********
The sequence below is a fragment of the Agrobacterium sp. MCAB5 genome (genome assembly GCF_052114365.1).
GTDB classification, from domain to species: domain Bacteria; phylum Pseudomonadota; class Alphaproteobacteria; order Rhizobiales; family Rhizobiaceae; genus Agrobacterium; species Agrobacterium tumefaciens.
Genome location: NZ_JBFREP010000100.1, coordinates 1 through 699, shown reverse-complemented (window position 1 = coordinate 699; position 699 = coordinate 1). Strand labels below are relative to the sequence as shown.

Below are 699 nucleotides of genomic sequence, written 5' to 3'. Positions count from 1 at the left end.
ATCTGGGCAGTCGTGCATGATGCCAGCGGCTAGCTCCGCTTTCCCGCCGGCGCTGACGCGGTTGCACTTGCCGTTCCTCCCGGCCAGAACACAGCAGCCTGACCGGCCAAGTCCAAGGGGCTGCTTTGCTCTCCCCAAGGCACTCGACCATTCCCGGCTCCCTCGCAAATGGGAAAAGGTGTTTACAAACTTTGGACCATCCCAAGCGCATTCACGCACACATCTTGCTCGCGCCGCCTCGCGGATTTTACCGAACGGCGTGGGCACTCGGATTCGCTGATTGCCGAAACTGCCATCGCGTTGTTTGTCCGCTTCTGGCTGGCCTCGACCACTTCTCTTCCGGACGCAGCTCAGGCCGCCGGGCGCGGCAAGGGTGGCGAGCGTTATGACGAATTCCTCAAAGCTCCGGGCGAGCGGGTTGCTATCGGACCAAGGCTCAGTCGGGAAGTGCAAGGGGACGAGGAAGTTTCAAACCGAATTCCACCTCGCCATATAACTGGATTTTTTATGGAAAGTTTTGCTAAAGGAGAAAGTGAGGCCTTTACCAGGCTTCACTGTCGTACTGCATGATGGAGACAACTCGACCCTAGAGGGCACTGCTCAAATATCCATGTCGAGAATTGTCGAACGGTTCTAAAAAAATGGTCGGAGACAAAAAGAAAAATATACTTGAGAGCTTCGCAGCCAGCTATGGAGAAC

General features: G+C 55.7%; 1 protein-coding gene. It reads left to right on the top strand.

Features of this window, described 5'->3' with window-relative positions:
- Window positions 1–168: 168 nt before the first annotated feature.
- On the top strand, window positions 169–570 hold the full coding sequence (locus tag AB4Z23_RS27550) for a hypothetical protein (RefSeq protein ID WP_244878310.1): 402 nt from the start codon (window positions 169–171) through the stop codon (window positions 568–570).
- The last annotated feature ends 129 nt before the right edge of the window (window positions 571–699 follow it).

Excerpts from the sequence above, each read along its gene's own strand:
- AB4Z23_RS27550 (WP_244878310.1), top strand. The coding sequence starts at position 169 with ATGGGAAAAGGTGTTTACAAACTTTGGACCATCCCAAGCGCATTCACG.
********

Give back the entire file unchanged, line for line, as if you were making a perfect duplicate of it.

The sequence below is a fragment of the Agrobacterium sp. MCAB5 genome (genome assembly GCF_052114365.1).
GTDB classification, from domain to species: domain Bacteria; phylum Pseudomonadota; class Alphaproteobacteria; order Rhizobiales; family Rhizobiaceae; genus Agrobacterium; species Agrobacterium tumefaciens.
Genome location: NZ_JBFREP010000100.1, coordinates 1 through 699, shown reverse-complemented (window position 1 = coordinate 699; position 699 = coordinate 1). Strand labels below are relative to the sequence as shown.

Below are 699 nucleotides of genomic sequence, written 5' to 3'. Positions count from 1 at the left end.
ATCTGGGCAGTCGTGCATGATGCCAGCGGCTAGCTCCGCTTTCCCGCCGGCGCTGACGCGGTTGCACTTGCCGTTCCTCCCGGCCAGAACACAGCAGCCTGACCGGCCAAGTCCAAGGGGCTGCTTTGCTCTCCCCAAGGCACTCGACCATTCCCGGCTCCCTCGCAAATGGGAAAAGGTGTTTACAAACTTTGGACCATCCCAAGCGCATTCACGCACACATCTTGCTCGCGCCGCCTCGCGGATTTTACCGAACGGCGTGGGCACTCGGATTCGCTGATTGCCGAAACTGCCATCGCGTTGTTTGTCCGCTTCTGGCTGGCCTCGACCACTTCTCTTCCGGACGCAGCTCAGGCCGCCGGGCGCGGCAAGGGTGGCGAGCGTTATGACGAATTCCTCAAAGCTCCGGGCGAGCGGGTTGCTATCGGACCAAGGCTCAGTCGGGAAGTGCAAGGGGACGAGGAAGTTTCAAACCGAATTCCACCTCGCCATATAACTGGATTTTTTATGGAAAGTTTTGCTAAAGGAGAAAGTGAGGCCTTTACCAGGCTTCACTGTCGTACTGCATGATGGAGACAACTCGACCCTAGAGGGCACTGCTCAAATATCCATGTCGAGAATTGTCGAACGGTTCTAAAAAAATGGTCGGAGACAAAAAGAAAAATATACTTGAGAGCTTCGCAGCCAGCTATGGAGAAC

General features: G+C 55.7%; 1 protein-coding gene. It reads left to right on the top strand.

Features of this window, described 5'->3' with window-relative positions:
- Window positions 1–168: 168 nt before the first annotated feature.
- On the top strand, window positions 169–570 hold the full coding sequence (locus tag AB4Z23_RS27550) for a hypothetical protein (RefSeq protein ID WP_244878310.1): 402 nt from the start codon (window positions 169–171) through the stop codon (window positions 568–570).
- The last annotated feature ends 129 nt before the right edge of the window (window positions 571–699 follow it).

Excerpts from the sequence above, each read along its gene's own strand:
- AB4Z23_RS27550 (WP_244878310.1), top strand. The coding sequence starts at position 169 with ATGGGAAAAGGTGTTTACAAACTTTGGACCATCCCAAGCGCATTCACG.